The Pennsylvania Capitol building. (Capital-Star photo by Sarah Anne Hughes)
This story has been updated to clarify that two Senators did not cast votes on Wednesday’s measure, and to include remarks Corman made in a Wednesday afternoon conference call.
Leaders of Pennsylvania’s state Senate pledged transparency and accountability Wednesday as members passed a new rule that will let them deliberate and vote remotely on legislation.
The new rule, which lawmakers say they will only use to act on legislation related to the COVID-19 outbreak, passed with unanimous support from 48 senators, even though only a skeleton crew attended the 20-minute session in the state Capitol Wednesday.
Nearly half the senators in the 50-member chamber were granted leave, allowing them to cast votes without appearing in the Capitol building. Two members did not vote.
Leaders said they hope they won’t have to use the new policy, but that it would be necessary as lawmakers respond to the COVID-19 outbreak, which has put Pennsylvania’s schools, retail outlets and public spaces on a shutdown that could last at least two weeks.
“We are in unprecedented times, and unfortunately unprecedented times call for unprecedented reactions,” Senate Majority Leader Jake Corman, R-Centre, said Wednesday. “With the challenges we face today, we felt it necessary to give ourselves the opportunity to meet remotely.”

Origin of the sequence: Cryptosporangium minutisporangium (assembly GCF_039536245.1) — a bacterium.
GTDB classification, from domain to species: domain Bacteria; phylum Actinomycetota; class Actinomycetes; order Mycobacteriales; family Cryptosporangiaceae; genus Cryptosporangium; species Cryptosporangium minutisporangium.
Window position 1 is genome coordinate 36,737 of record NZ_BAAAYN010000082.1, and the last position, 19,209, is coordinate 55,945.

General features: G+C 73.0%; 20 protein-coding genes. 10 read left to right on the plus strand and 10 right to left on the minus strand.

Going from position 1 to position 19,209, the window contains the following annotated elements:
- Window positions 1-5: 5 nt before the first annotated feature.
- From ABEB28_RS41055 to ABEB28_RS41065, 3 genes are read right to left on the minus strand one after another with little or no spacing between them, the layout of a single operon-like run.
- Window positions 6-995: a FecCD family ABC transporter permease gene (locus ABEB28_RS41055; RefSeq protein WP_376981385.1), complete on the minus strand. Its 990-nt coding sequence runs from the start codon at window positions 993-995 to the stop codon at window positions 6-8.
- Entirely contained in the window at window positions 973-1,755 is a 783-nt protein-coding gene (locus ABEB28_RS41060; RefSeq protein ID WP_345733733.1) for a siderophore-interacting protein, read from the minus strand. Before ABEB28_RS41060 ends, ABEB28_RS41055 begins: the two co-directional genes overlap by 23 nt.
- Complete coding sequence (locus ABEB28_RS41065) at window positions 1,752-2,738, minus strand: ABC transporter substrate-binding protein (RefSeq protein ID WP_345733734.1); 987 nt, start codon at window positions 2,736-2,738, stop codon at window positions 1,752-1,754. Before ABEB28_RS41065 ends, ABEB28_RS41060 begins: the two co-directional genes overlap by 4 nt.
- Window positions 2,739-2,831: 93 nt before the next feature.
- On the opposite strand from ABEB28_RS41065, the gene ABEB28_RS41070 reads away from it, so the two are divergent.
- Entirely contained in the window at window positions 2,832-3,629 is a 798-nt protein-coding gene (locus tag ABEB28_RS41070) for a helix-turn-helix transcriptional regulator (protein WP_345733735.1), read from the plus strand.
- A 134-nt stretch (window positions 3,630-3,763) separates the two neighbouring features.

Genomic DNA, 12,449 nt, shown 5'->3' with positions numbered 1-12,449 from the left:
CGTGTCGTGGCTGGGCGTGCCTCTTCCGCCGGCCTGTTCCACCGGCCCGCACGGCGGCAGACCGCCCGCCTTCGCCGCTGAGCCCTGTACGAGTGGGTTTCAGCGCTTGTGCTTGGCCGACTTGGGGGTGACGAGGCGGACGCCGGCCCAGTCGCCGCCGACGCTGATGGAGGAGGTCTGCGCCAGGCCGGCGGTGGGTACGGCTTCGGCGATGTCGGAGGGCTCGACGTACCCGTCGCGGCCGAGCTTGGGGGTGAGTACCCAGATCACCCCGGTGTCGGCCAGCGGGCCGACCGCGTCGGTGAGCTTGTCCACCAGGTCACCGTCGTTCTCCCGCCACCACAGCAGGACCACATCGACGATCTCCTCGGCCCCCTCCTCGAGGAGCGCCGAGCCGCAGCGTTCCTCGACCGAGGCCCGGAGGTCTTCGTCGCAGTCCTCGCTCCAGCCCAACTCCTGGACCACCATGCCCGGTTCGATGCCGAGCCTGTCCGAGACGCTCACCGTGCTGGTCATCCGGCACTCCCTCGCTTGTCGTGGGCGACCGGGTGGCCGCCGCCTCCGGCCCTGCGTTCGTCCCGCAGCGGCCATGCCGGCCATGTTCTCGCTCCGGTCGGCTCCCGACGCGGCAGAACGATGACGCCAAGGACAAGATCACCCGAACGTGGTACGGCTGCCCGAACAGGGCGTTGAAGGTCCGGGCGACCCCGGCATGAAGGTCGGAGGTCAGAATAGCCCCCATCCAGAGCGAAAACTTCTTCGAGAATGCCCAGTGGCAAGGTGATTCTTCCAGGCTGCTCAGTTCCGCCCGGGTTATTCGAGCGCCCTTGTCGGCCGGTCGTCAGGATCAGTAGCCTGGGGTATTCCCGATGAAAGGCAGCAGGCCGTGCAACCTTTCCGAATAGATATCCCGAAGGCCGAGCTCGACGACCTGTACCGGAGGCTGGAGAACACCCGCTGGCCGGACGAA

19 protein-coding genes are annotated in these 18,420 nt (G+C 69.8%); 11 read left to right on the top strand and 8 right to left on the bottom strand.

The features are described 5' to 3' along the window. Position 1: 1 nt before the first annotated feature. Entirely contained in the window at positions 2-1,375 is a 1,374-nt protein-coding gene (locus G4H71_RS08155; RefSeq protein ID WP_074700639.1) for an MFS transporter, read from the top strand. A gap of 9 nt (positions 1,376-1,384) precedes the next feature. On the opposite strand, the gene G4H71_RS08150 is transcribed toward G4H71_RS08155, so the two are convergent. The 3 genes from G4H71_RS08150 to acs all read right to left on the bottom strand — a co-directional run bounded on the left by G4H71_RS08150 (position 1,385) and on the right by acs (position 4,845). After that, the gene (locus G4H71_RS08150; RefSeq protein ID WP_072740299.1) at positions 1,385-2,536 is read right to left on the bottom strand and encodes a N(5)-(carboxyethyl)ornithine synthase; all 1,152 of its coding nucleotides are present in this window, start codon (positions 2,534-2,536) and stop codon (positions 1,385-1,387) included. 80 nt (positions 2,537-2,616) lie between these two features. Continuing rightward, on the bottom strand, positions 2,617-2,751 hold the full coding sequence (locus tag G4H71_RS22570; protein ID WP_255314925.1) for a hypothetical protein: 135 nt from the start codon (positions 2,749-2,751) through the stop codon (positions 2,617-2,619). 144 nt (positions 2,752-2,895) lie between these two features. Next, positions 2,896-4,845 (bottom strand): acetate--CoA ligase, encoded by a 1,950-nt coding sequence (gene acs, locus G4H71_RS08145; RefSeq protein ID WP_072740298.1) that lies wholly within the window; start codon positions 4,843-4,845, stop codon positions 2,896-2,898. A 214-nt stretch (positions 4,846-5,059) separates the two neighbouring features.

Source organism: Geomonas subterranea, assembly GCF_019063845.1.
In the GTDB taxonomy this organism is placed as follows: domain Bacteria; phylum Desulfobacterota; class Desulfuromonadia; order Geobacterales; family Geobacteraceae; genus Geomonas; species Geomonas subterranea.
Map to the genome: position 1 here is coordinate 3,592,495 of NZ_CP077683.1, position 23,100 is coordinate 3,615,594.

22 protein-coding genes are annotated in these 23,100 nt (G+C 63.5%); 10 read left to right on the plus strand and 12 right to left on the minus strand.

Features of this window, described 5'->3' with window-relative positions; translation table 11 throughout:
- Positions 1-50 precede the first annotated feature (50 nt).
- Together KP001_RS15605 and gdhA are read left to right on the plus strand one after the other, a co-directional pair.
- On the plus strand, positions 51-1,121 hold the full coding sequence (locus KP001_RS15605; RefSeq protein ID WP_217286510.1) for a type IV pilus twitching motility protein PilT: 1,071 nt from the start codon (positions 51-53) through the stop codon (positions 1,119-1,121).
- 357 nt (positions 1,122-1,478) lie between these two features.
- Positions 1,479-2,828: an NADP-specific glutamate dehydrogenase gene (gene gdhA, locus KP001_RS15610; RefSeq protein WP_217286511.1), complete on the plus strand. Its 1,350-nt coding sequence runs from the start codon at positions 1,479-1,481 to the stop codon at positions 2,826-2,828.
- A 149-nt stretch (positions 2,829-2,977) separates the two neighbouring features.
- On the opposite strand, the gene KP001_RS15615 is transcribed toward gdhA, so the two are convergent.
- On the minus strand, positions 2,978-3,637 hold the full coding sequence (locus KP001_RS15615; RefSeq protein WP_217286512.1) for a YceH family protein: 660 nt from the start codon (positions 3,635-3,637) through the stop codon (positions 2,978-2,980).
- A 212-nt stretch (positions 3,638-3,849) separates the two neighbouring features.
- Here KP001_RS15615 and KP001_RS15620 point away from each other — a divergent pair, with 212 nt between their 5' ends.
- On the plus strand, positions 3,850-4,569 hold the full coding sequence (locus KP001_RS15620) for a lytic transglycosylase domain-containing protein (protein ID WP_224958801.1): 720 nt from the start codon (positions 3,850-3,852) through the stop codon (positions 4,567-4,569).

Pennsylvania’s 203-member state House passed a similar policy on Monday.
Lawmakers from both chambers say that remote work options will allow them to abide by guidelines from the federal Centers for Disease Control and Prevention, which call on Americans to avoid gatherings of 50 or more people for at least the next eight weeks.
Corman said the Senate is still working out the technology that will support remote session activity and allow members of the press and the public the opportunity to weigh in on the Senate’s proceedings.
“I pledge to be as transparent as possible in this process and give the media opportunity to witness,” Corman said Wednesday. “That is my pledge as we all try to be part of this new normal, and as we operate under the same spirit and guidelines that have always governed us.”
Corman also said that the Senate would not use the remote voting privileges to act on legislation that isn’t directly related to the COVID outbreak.
Lawmakers are drafting legislation related to everything from school instruction laws to small business relief funds in the days since Gov. Tom Wolf announced a two-week shutdown of schools, restaurants and retail outlets across the state.
But he did admit that the outbreak could complicate all aspects of governance, namely the state budget that is due on June 30 and the primary election currently scheduled for April 28.
“We’ll have to take a look at the ability to operate a primary,” Corman said Wednesday. “That may be something we have to come back in … and [discuss].”
Some lawmakers have called on Pennsylvania to conduct all of the April’s voting with mail-in ballots.
But in a conference call with reporters on Wednesday afternoon, Corman said he would rather see the primary postponed altogether if the state can’t safely accommodate voters at polling places.
“I would rather move the date back than limit people’s ability to come out and vote,” Corman said. “Under the situation we’re in, every hour is different and we need to contemplate what our options are.”
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